Junior champion, has beaten T
Last summer he surprised the t
world by defeating the master c
courts at Providence. Tilden was
beatten in the semi-finals of
doubles Monday night, his partne
tug A. (Sandy) Weiner, his ne
year old protege.
Today is "" Day.

"RIDER -or PENS "-Adv.
Todsy Is "W' Day.

"RIDER for PENS."-Adv.

YrYrMii AI I r i MW I.itj i 1rr I ll rrr . . wrrrr

base wnere ne covered him-
ih glory. Hitting in the clean-
tion he was one of the most
ble men in college baseball.
pinches he delivered with un-
onsistency. His hits were not
aely, but they were long and
games played by the Varsity
a return from the South he
bat 72 times, hit safely 25
,d scored 13 runs. His aver-
.349 being outdistanced only
Perrin who hit .429 for the
In extra base hits Shackle-
is second only to Uteritz.
connected for a total of 35
ne less than Uteritz secured.
e field he played a brilliant
He covered a lot of ground
first base, and was able to
he infielders by grabbing bad
out of the dust or over his
Slated for Outfield
the southern trip only a ques-
t few days Shackleford is play-
a ball. It is likely that Coach
will play him in the outfield
r. The outfield is his original
and he plays .his best in the
garden. He was brought into
eld last season in order to
ten that department of the
This year finds Bob Knode, a
of Mike Knode, ex-Michigan
among the candidates. Bob is
first baseman, a wonderful
Lnd good hitter. With the first
well fortified Coach Fisher
A to switch Shackleford back
arden where his heavy hitting
d arm will not go to waste.
ford's addition to the squad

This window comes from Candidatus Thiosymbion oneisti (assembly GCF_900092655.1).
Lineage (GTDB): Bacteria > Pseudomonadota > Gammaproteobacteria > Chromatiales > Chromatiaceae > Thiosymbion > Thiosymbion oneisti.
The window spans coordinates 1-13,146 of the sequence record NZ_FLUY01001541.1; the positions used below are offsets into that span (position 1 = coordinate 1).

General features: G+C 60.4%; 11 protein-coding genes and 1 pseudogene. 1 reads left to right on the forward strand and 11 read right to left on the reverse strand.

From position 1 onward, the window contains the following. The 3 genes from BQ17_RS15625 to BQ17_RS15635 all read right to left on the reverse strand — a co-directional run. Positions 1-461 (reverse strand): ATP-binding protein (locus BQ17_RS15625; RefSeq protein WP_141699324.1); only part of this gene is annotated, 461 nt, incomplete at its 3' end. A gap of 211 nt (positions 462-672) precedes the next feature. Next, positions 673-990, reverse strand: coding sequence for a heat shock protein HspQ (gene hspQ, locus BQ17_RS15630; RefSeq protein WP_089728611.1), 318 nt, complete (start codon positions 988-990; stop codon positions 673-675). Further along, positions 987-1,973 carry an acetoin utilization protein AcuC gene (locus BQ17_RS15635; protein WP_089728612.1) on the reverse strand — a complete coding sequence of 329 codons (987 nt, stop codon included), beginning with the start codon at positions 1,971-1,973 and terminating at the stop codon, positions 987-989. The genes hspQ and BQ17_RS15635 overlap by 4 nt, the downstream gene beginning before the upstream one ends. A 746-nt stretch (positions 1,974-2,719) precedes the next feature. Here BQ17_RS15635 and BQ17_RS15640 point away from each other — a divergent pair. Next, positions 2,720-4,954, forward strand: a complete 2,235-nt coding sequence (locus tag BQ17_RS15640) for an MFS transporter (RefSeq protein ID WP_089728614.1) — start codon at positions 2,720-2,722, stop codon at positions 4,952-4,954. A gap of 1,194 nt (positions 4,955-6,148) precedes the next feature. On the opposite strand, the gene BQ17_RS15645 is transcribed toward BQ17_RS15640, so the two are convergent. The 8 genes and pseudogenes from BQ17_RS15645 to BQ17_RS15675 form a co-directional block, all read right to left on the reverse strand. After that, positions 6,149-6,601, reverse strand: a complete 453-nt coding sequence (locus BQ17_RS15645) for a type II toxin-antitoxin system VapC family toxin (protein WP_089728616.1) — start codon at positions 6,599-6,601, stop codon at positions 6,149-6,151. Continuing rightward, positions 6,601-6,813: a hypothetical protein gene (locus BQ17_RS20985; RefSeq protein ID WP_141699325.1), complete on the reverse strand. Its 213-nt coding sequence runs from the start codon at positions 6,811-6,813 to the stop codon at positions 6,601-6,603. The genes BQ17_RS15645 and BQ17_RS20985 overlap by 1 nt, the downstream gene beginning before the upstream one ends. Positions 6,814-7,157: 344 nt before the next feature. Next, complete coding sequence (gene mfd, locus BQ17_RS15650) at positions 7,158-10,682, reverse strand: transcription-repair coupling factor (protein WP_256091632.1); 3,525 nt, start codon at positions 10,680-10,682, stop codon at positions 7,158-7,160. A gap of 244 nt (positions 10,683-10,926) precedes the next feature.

ly boosts Michigan's title



0.1ADE 114 NEWAK

I '


You know our guarantee, don't you?
It says-Satisfaction or money back








in. home

All sizes in stock

promptly and neatly
[orrill, 17 Nickel's Ar-

For )tet Since 1*

With Hart Schaffner & Mfarx

fine cloths

" Today Is " I

for spring



'ENS. "-Aav.




W H E T H ER it's to be a four-
button sack, a belted sports
suit with knickers, a boxy topcoat or
a tuxedo for spring's formalities---
get it before spring vacation. You'll
enjoy being the first to wear the new
styles; prices are as low as they will be.

t to our store will convince you that we have many articles
vhich you can enjoy your vacation with more pleasure and
crt. Some of the items are.. .
e Knit Coats,Sweaters and Sport Coats of all kinds.

Breeehes and Sport Suits .
hiking and all outipg wear and in large assortment of
Breeches from $2.25 to $12.60.


New topcoats.

g Shoes, Wool Socks and Golf Hose, Army
,Water Proof and High-Top Moccasin Pack
Si for Ladies and Men.
Wool Army Shirts, Underwear, Hosiery and Caps
toe Blankets, Aulito Robes, and
Army Blankets
acks, Pack-rolls, Canteens, Mess Cans, Pup Tents,
Squad and Wal Tents; Ponchos, Rain Coats,
Cravenettes, Rubber Boots, etc.
ce permits mentioning but a few of the many items ir our
k. Anticipate your wa ts early thereby avoiding the/ week-

2 Trouser suits

U..3-M tuxedos





Hats, shirts, nkwear--- the
nilvest and smartest are here




Reule Conlin Fiegel


Fain Street at Waskingvon

le Store, 213 N. 4th Ave.